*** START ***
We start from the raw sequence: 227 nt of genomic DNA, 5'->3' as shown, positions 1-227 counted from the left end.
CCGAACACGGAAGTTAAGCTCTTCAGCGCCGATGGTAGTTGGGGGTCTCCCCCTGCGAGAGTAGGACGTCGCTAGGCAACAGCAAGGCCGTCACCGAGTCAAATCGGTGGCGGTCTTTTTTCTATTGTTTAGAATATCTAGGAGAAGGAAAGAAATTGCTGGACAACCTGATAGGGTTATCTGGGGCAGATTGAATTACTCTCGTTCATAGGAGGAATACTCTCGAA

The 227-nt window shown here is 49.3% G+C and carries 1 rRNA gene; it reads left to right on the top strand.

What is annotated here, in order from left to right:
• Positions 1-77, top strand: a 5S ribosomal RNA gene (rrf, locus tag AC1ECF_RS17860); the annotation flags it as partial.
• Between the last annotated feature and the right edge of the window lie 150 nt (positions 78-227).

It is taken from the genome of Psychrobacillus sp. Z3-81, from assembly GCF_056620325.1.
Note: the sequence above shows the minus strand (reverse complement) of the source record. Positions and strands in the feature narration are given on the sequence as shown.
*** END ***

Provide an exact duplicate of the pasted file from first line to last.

We start from the raw sequence: 227 nt of genomic DNA, 5'->3' as shown, positions 1-227 counted from the left end.
CCGAACACGGAAGTTAAGCTCTTCAGCGCCGATGGTAGTTGGGGGTCTCCCCCTGCGAGAGTAGGACGTCGCTAGGCAACAGCAAGGCCGTCACCGAGTCAAATCGGTGGCGGTCTTTTTTCTATTGTTTAGAATATCTAGGAGAAGGAAAGAAATTGCTGGACAACCTGATAGGGTTATCTGGGGCAGATTGAATTACTCTCGTTCATAGGAGGAATACTCTCGAA

The 227-nt window shown here is 49.3% G+C and carries 1 rRNA gene; it reads left to right on the top strand.

What is annotated here, in order from left to right:
• Positions 1-77, top strand: a 5S ribosomal RNA gene (rrf, locus tag AC1ECF_RS17860); the annotation flags it as partial.
• Between the last annotated feature and the right edge of the window lie 150 nt (positions 78-227).

It is taken from the genome of Psychrobacillus sp. Z3-81, from assembly GCF_056620325.1.
Note: the sequence above shows the minus strand (reverse complement) of the source record. Positions and strands in the feature narration are given on the sequence as shown.